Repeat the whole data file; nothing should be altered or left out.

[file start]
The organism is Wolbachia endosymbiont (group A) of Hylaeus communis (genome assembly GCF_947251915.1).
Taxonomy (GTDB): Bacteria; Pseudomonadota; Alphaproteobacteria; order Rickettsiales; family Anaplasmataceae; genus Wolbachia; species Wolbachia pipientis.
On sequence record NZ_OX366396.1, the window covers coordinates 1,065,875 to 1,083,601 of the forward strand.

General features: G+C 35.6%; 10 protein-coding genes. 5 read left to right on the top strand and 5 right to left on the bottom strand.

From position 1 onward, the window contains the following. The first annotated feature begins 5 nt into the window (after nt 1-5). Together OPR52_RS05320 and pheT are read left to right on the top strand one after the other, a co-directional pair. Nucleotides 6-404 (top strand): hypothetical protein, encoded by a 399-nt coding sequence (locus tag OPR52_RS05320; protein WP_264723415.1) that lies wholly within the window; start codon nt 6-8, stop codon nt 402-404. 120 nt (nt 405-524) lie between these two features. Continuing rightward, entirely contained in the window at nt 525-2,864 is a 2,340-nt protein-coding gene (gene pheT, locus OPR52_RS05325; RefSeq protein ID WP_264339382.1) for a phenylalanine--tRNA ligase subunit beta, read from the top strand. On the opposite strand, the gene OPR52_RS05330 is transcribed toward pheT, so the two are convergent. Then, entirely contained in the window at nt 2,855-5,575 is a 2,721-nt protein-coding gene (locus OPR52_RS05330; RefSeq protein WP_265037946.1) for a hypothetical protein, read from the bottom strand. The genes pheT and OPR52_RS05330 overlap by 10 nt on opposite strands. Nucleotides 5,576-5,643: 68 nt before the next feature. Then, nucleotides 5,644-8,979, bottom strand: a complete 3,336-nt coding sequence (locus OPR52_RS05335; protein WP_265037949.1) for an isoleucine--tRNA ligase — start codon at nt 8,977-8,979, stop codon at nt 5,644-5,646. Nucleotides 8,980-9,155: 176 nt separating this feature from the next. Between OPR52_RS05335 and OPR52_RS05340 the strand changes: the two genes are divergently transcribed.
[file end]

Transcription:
The organism is Wolbachia endosymbiont (group A) of Hylaeus communis (genome assembly GCF_947251915.1).
Taxonomy (GTDB): Bacteria; Pseudomonadota; Alphaproteobacteria; order Rickettsiales; family Anaplasmataceae; genus Wolbachia; species Wolbachia pipientis.
On sequence record NZ_OX366396.1, the window covers coordinates 1,065,875 to 1,083,601 of the forward strand.

General features: G+C 35.6%; 10 protein-coding genes. 5 read left to right on the top strand and 5 right to left on the bottom strand.

From position 1 onward, the window contains the following. The first annotated feature begins 5 nt into the window (after nt 1-5). Together OPR52_RS05320 and pheT are read left to right on the top strand one after the other, a co-directional pair. Nucleotides 6-404 (top strand): hypothetical protein, encoded by a 399-nt coding sequence (locus tag OPR52_RS05320; protein WP_264723415.1) that lies wholly within the window; start codon nt 6-8, stop codon nt 402-404. 120 nt (nt 405-524) lie between these two features. Continuing rightward, entirely contained in the window at nt 525-2,864 is a 2,340-nt protein-coding gene (gene pheT, locus OPR52_RS05325; RefSeq protein ID WP_264339382.1) for a phenylalanine--tRNA ligase subunit beta, read from the top strand. On the opposite strand, the gene OPR52_RS05330 is transcribed toward pheT, so the two are convergent. Then, entirely contained in the window at nt 2,855-5,575 is a 2,721-nt protein-coding gene (locus OPR52_RS05330; RefSeq protein WP_265037946.1) for a hypothetical protein, read from the bottom strand. The genes pheT and OPR52_RS05330 overlap by 10 nt on opposite strands. Nucleotides 5,576-5,643: 68 nt before the next feature. Then, nucleotides 5,644-8,979, bottom strand: a complete 3,336-nt coding sequence (locus OPR52_RS05335; protein WP_265037949.1) for an isoleucine--tRNA ligase — start codon at nt 8,977-8,979, stop codon at nt 5,644-5,646. Nucleotides 8,980-9,155: 176 nt separating this feature from the next. Between OPR52_RS05335 and OPR52_RS05340 the strand changes: the two genes are divergently transcribed.